How well does oblique angle chest X-ray identify occult pneumothorax in trauma patients?

BEEM Bottom Line

Why is this study important?

Occult pneumothorax (PTX) can increase in size and become life-threatening. In patients who cannot undergo computed tomography (CT) scanning, a diagnostic tool besides ultrasound, which is user dependent, would be valuable.

Which, if any, threats to validity are most likely to have an impact on the results and how?

The study excluded unstable patients (cardiac arrest, persistent shock, and those requiring immediate invasive intervention). Since most stable patients with suspected occult PTX will undergo CT scanning, the unstable patients excluded from the study represent those patients to whom the test (oblique X-ray) is most likely to be applied in clinical practice.

How do the key results compare with the current evidence?

The observed sensitivity (62.9%) of emergency physician performed bedside lung ultrasound (LUS) in this study appears lower than that reported in other studies. In a recent meta-analysis, the sensitivity of LUS approaches 89% in detection of all pneumothoraces.[1] One study, specifically looking for occult PTX, found a sensitivity of 92% when performed by emergency physicians with 1 year of ultrasound experience.[2]

How should this study impact the care of ED patients?

Oblique X-ray, similar to LUS, can confirm some cases of PTX not identified on anterior-posterior chest X-ray (APXR). However, the sensitivity is not high enough to rule out the diagnosis in patients in whom there is a moderate or high suspicion of PTX.

Study Summary

Pubmed ID



Matsumoto S, Sekine K, Funabiki T, et al. Diagnostic accuracy of oblique chest radiograph for occult pneumothorax: comparison with ultrasonography. World J Emerg Surg. 2016 Jan 13;11:5.

Study Design

Single-centre, observational, cohort study.


Included: Adult (≥ 18 years) victims of blunt trauma with clinically suspected occult pneumothorax defined as an abnormality (e.g., rib fracture, permeability decay of lung field) on APXR or physical abnormalities (e.g., chest pain, bruise, subcutaneous emphysema) but without overt PTX on APXR.

Excluded: Overt PTX; refractory shock; cardiac arrest or requiring other immediate invasive interventions; transferred from another hospital.

Index Tests

Oblique angle chest X-ray (OXR) consisting of a mobile APXR directed over the pleural interface perpendicular to a film cassette set at 45° against a horizontal plane for each hemithorax.

Reference Tests

All patients underwent CT scan, which was considered the gold standard for diagnosing occult PTX.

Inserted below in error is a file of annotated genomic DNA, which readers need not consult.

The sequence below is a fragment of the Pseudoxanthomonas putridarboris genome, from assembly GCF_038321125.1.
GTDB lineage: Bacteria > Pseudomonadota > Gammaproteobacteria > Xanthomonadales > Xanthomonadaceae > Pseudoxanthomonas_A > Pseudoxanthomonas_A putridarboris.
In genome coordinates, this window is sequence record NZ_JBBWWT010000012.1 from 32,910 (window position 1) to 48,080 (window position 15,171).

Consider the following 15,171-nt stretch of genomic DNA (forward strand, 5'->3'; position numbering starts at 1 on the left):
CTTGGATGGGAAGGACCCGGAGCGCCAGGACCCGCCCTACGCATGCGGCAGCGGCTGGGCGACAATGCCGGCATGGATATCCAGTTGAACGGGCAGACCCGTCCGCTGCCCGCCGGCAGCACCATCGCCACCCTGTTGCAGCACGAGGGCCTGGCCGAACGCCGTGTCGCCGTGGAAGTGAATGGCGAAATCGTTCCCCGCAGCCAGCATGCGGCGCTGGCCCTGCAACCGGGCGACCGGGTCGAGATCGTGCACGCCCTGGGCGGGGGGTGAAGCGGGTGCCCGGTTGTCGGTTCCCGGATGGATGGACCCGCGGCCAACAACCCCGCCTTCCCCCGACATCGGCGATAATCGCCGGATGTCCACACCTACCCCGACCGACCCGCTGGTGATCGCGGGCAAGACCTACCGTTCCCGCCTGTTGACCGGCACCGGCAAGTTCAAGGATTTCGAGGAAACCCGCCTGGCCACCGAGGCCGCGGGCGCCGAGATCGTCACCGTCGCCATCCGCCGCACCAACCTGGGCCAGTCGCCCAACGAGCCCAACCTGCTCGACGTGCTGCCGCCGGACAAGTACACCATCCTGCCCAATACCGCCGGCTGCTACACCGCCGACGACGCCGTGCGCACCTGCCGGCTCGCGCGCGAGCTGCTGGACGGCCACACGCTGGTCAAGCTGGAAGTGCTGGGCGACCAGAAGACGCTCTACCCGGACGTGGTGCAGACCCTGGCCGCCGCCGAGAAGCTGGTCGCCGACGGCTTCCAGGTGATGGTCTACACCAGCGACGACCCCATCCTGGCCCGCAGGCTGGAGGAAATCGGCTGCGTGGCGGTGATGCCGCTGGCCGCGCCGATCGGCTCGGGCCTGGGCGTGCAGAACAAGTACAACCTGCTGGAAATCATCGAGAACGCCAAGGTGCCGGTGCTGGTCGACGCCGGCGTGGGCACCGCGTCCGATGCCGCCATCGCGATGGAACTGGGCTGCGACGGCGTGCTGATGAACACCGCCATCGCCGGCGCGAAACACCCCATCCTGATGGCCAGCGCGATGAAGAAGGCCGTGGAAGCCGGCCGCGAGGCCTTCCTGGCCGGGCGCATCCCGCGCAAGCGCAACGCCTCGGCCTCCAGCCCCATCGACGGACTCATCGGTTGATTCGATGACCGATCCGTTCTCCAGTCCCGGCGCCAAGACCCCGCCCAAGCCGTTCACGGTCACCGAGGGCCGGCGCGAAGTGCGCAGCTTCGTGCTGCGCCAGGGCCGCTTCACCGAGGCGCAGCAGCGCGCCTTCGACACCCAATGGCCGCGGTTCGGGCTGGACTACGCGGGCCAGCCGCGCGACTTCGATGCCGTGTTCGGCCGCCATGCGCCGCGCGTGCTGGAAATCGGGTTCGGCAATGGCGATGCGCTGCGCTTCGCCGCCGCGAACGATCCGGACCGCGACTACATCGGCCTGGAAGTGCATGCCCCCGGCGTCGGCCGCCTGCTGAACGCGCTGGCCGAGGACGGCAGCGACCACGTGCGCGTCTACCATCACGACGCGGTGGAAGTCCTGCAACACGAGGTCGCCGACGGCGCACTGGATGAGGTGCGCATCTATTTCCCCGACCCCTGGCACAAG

Primary: Diagnostic accuracy of OXR.

Secondary: Diagnostic accuracy of LUS; agreement between OXR and LUS.

Key Results

N = 159 (318 thoraces): 70 occult PTX/318 thoraces as defined by the gold standard (CT scan).

Sig. Outcome Result
SS Agreement between OXR and LUS 93.3% (k = 0.804, p < 0.001)
  OXR PPV = 95.6 (95% CI: 0.86 to 0.99)
    NPV = 90.1 (95% CI: 0.87 to 0.91)
    Sensitivity = 61.4 (95% CI: 0.56 to 0.64)
    Specificity = 99.2 (95% CI: 0.98 to 1.00)
  LUS PPV = 93.6 (95% CI: 0.84 to 0.98)
    NPV = 90.4 (95% CI: 0.89 to 0.91)
    Sensitivity = 62.9 (95% CI: 0.57 to 0.66)
    Specificity = 98.8 (95% CI: 0.97 to 1.00)

AUC: area under the (receiver operating characteristic [ROC]) curve; CI = confidence interval; LR = likelihood ratio; Sig. = statistically significant; SS = statistically significant.

BEEM Critique

Risk of Bias Assessment

A1 A2 A3
1 The patients were representative of those likely to undergo testing in the ED. Maybe Maybe Maybe
2 The patients were enrolled consecutively or in a way to ensure a representative sample. Maybe Yes Yes
3 All patients underwent the same diagnostic evaluation. Yes Yes Yes
4 All tests were conducted within similar time frames to preclude changes in disease status. Maybe Maybe Maybe
5 The reference standard criteria for the candidate diagnoses are explicit and reproducible. Maybe Maybe Maybe
6 The reference standard was applied regardless of and blinded to the index test result. No No No
7 The assignment of the candidate diagnoses was explicit and reproducible. Yes Yes Yes
8 Most (> 80%) patients received a diagnosis. Yes Yes Yes
9 Undiagnosed patients received adequate clinical follow-up. Yes Yes Yes
10 The estimates of disease probability are clinically significant. Yes Yes Yes

Funding & Conflicts of Interest



Conflicts of Interest


Potential Threats to Validity


No a priori sample size determination.

Selection Bias

The sampling method is unclear. Since patients with overt PTX were excluded, selection bias may have occurred, whereby less severe patients were included in the study. Also, the number of patients with OPX was small due to narrow entry criteria and may not represent all cases of OPX in the ED.

Measurement Bias

Operator dependence of LUS; PTX can develop and worsen between the OXR, LUS and CT. Since the supervising attending physicians judging the CT scans (gold standard) were not blinded to the results of the OXR or LUS results, diagnostic review bias is possible.

Analysis Bias

There was incorporation bias in the interpretation of both the index and reference tests.






Benton Hunter, MD
Associate Professor of Clinical Emergency Medicine, Indiana University School of Medicine, Indianapolis, IN, United States

Sagar Patel, MD
Senior Resident, Indiana University School of Medicine, Indianapolis, IN, United States


Worster A; Brown J; Hunter B.

Competing Interest Disclosure

Dr. Hunter - No conflicts of interest (ICMJE)

Dr. Patel - No conflicts of interest (ICMJE)


  1. Ding W, Yuehong S, Jianxing Y, et al. Diagnosis of Pneumothorax by Radiography and Ultrasonography. Chest 140.4 (2011): 859 –66.
  2. Soldati G, Americo T, Sara S, et al. Occult Traumatic Pneumothorax: Diagnostic Accuracy of Lung Ultrasonography in the Emergency Department. Chest 133.1 (2008): 204–11.